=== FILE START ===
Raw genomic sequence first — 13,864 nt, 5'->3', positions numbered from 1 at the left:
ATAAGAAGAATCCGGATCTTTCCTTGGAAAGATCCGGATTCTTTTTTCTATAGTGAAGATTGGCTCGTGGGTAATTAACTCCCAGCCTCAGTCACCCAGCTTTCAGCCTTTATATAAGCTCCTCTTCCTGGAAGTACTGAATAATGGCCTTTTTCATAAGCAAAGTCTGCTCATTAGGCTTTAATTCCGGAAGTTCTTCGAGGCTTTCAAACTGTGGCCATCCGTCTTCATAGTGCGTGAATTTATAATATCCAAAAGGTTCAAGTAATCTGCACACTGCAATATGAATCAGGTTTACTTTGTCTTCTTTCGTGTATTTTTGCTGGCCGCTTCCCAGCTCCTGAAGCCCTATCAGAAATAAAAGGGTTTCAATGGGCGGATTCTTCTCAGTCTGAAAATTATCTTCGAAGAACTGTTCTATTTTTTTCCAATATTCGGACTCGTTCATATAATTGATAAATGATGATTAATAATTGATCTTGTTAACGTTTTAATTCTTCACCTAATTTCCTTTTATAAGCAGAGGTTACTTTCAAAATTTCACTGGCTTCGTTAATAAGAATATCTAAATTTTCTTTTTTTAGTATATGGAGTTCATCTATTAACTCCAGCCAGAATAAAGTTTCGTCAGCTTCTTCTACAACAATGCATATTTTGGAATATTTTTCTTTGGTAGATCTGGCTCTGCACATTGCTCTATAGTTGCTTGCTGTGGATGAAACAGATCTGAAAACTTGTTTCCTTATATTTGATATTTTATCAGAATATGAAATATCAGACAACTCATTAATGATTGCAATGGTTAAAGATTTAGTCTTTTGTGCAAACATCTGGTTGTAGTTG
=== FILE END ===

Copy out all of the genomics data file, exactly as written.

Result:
Raw genomic sequence first — 13,864 nt, 5'->3', positions numbered from 1 at the left:
ATAAGAAGAATCCGGATCTTTCCTTGGAAAGATCCGGATTCTTTTTTCTATAGTGAAGATTGGCTCGTGGGTAATTAACTCCCAGCCTCAGTCACCCAGCTTTCAGCCTTTATATAAGCTCCTCTTCCTGGAAGTACTGAATAATGGCCTTTTTCATAAGCAAAGTCTGCTCATTAGGCTTTAATTCCGGAAGTTCTTCGAGGCTTTCAAACTGTGGCCATCCGTCTTCATAGTGCGTGAATTTATAATATCCAAAAGGTTCAAGTAATCTGCACACTGCAATATGAATCAGGTTTACTTTGTCTTCTTTCGTGTATTTTTGCTGGCCGCTTCCCAGCTCCTGAAGCCCTATCAGAAATAAAAGGGTTTCAATGGGCGGATTCTTCTCAGTCTGAAAATTATCTTCGAAGAACTGTTCTATTTTTTTCCAATATTCGGACTCGTTCATATAATTGATAAATGATGATTAATAATTGATCTTGTTAACGTTTTAATTCTTCACCTAATTTCCTTTTATAAGCAGAGGTTACTTTCAAAATTTCACTGGCTTCGTTAATAAGAATATCTAAATTTTCTTTTTTTAGTATATGGAGTTCATCTATTAACTCCAGCCAGAATAAAGTTTCGTCAGCTTCTTCTACAACAATGCATATTTTGGAATATTTTTCTTTGGTAGATCTGGCTCTGCACATTGCTCTATAGTTGCTTGCTGTGGATGAAACAGATCTGAAAACTTGTTTCCTTATATTTGATATTTTATCAGAATATGAAATATCAGACAACTCATTAATGATTGCAATGGTTAAAGATTTAGTCTTTTGTGCAAACATCTGGTTGTAGTTG